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1 This is a passing thrust at the Ideal theory. "Absolute knowledge" (the faculty of knowledge) will be a mere potentiality, and therefore substantially posterior to its actualization in particular instances.
2 The argument is presumably as follows (the fallacy, as pointed out by Bonitz, is indicated in parenthesis): That which has a separate substantial existence is actuality. Actuality is prior (substantially) to potentiality. Potentiality is prior to evil (in the moral scale. But since by evil Aristotle means the actualization of a potentiality for evil, potentiality is substantially posterior to evil). Therefore that which has a separate substantial existence is prior to evil; i.e., evil does not exist apart from particular instances of evil. The argument is directed against the Platonic Idea of evil (Plat. Rep. 476a); and the corollary which follows against the identification of Evil with one of the principles of the universe (Aristot. Met. 1.6.10, Aristot. Met. 12.10.6, Aristot. Met. 14.4.10, 11; cf. Plat. Laws 896e, Plat. Laws 898c).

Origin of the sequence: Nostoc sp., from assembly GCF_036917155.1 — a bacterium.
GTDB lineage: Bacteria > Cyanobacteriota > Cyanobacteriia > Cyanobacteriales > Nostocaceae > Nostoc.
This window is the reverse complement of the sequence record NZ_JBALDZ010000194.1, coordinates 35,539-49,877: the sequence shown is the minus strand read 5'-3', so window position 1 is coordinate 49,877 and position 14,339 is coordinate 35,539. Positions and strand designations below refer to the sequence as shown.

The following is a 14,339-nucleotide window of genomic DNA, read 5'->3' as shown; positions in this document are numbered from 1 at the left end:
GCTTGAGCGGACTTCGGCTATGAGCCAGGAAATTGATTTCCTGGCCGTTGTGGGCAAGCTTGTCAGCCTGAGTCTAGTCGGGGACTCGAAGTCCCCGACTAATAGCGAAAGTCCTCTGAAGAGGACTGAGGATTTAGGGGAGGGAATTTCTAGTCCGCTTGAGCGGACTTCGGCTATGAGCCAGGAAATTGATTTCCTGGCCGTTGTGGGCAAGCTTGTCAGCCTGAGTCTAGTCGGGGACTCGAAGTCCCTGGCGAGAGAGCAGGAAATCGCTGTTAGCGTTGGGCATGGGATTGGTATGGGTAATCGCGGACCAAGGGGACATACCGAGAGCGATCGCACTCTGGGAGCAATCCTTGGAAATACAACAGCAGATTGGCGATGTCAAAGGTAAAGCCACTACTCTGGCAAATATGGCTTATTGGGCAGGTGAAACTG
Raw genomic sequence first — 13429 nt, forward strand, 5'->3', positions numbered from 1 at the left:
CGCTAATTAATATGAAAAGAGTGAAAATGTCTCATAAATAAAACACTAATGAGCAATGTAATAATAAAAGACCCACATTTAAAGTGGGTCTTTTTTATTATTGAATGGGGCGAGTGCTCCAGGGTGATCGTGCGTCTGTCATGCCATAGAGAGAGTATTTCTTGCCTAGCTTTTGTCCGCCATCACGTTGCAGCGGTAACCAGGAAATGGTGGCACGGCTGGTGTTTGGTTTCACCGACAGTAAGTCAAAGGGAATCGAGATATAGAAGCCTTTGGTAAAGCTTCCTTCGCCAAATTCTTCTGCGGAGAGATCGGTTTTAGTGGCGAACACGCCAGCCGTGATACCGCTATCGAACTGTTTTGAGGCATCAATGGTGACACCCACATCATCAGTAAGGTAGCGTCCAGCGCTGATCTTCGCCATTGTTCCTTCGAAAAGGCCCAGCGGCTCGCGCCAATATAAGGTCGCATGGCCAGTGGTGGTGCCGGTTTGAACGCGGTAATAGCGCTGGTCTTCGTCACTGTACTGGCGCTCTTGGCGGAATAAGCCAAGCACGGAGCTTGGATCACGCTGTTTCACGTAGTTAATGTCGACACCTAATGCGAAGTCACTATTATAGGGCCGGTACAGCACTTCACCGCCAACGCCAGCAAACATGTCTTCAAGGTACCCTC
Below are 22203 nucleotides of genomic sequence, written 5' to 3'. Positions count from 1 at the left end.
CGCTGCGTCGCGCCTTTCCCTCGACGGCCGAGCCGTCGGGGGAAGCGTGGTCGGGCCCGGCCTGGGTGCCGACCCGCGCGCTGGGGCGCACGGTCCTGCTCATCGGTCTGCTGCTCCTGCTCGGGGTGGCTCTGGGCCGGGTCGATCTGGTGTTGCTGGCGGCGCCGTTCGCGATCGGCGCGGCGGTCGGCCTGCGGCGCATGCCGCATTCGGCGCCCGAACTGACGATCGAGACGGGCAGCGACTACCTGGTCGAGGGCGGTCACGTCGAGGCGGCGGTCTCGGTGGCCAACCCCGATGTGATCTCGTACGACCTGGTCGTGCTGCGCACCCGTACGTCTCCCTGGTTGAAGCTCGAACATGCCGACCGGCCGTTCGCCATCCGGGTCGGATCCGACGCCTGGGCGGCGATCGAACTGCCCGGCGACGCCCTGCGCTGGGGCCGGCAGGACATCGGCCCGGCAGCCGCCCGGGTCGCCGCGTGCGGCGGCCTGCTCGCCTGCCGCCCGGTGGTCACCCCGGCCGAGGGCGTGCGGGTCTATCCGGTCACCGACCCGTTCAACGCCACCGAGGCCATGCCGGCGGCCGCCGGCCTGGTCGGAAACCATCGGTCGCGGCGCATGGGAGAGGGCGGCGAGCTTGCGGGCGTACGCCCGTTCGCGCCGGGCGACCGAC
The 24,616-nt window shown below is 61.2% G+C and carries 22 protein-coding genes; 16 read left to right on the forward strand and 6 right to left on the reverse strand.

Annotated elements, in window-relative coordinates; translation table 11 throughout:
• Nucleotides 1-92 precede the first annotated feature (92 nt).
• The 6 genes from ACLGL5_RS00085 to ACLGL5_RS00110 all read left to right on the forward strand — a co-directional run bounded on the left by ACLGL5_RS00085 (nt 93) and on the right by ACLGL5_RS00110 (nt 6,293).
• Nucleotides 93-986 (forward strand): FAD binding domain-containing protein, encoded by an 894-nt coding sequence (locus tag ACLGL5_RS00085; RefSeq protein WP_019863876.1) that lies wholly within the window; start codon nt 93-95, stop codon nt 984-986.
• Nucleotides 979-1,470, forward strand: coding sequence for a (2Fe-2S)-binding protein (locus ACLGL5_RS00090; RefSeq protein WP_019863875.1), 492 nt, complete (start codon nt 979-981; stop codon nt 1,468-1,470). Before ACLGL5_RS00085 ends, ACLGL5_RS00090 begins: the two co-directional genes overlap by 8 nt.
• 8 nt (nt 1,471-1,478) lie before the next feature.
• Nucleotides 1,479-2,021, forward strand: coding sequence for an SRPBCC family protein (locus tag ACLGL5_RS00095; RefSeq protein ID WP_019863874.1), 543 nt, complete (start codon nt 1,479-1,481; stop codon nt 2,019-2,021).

3 The figure, construction and proof are as follows: ***
4 Aristotle implies a proof something after this fashion: FIGURE BAC is an angle in a semicircle. From D, the mid-point of the diameter BC, draw a perpendicular DE to meet the circumference at E. Join EB, EC.***
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